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Earth Week Tree Planting: Thank You, Volunteers!

Five volunteers from Naperville Bank & Trust spent Wednesday morning, April 20, at Sportsman’s Park planting 10 native trees along the path through the restored prairie. It was a cold, overcast, windy morning, but the rain held off. Park District staff member Rachael had set the trees in the desired locations and supplied tools. The volunteers dug in (literally) and worked together to plant each tree.

The Process

Volunteers Kim and Amy (L to R) get ready to dig around the 3 catalpa trees where they are placed.

Volunteers Jennifer, Amy and Kim start digging around the trees, allowing about twice the width of the ball and burlap.

Cutting through the thick, prairie sod is hard work, calling for a jump start for extra force by volunteers Heather and Saharay.

Once the sod is loosened, it takes a joint effort to lift it out of the soil. Staff member Rachael took the discarded sod pieces and later planted them in the prairie at Meadow Glens, as the prairie sod from Sportsman’s Park is good quality.


Digging the exposed clay soil requires persistence. The goal is to dig the hole the same depth as the root ball, so that the top of the root ball will be level with the ground when planted.


Once the hole is ready, the volunteers start removing the burlap around the tree roots.


Next, they cut away the plastic lining from the root ball.


Park specialist Rachael trims away the remains of the burlap.


The tree is ready to plant!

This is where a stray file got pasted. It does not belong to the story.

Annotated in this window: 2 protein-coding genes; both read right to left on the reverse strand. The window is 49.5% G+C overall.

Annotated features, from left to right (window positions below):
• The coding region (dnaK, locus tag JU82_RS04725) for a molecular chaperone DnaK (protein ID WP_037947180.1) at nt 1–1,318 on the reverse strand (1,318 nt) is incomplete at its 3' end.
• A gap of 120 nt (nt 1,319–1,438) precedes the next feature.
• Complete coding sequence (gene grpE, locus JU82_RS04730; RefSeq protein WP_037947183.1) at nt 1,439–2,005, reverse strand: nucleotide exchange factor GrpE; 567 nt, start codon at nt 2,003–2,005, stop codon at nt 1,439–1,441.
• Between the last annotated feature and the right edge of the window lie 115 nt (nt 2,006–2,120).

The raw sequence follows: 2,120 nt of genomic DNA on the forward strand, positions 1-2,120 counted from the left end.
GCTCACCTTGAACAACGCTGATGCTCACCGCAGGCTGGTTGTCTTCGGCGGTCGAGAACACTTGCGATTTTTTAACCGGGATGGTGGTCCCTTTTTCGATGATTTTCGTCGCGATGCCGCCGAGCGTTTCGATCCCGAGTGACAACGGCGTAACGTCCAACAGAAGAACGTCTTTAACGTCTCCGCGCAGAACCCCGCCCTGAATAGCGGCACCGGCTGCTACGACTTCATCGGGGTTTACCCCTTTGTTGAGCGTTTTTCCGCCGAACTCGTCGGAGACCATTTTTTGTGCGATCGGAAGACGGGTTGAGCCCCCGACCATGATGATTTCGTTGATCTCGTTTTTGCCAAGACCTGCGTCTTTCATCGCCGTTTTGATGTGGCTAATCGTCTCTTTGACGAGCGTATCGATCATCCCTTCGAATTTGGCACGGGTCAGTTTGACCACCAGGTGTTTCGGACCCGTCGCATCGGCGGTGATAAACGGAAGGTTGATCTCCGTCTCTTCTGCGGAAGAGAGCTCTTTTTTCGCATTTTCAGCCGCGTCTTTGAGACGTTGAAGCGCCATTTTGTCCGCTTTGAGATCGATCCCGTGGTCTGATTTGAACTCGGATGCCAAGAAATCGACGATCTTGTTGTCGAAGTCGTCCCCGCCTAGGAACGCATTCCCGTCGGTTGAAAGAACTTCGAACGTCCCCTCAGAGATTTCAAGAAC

The tree is planted, with soil spread evenly around it.

Thank you, Naperville Bank and Trust! This team did great work, and we are grateful to them and to the next team of volunteers from the bank who planted the remaining 17 trees on May 2, 2022.  


From L to R:  Tom, Jennifer, Nick, David, Beth, Jimmy, Matt and Jim
 

About the Trees

Volunteers are planting seven different species of trees. The larger trees include pecan and shagbark hickory, providing nuts or seeds for wildlife, attracting birds and butterflies, and providing shade. Chinkapin oaks have shiny, dark green leaves and produce sweet acorns for many wildlife species. The medium sized trees include Northern Catalpa, with white, showy flowers, dangling bean pods and giant heart-shaped leaves; Common Persimmon, with large, edible fruit and attractive autumn color; and Black Cherry, with showy, white flowers in spring and pea-sized fruits in late summer. These trees all attract hummingbirds and other pollinators. Finally, Bald Cypress will be planted overlooking the pond and will furnish seeds for birds and small mammals.

About the Park

Sportsman’s Park is a 27-acre park that includes prairie and wetland restoration areas, two ponds, a one-mile trail through the natural areas, a small building and a trap-shooting range that operates Thursday evenings and Sunday afternoons. Site improvements in 2014 have allowed the previously closed off natural area to be opened to public use both for recreation and education. Adding a variety of native trees is important to restoring the biodiversity of the Sportsman’s Park natural areas. Most of the trees will be planted near the trail so that visitors can enjoy their beauty, variety and shade. 

How to Plant a Tree

Spring and fall are the best times to plant trees in northern Illinois. This video from Trees Forever explains step-by-step how to plant a tree, whether in a container, a bare root, or bag and burlap, like the trees our volunteers planted. For a quick visual guide, check the planting instructions provided by the Arbor Day Foundation.

Volunteer Opportunities at Naperville Park District

Interested in participating in a similar park project or helping in some other way? The Naperville Park District relies on volunteers for a variety of projects and programs. To learn more, visit www.napervilleparks.org/volunteer. See a list of current volunteer needs, information about adopting a park, registering as a volunteer, and more.


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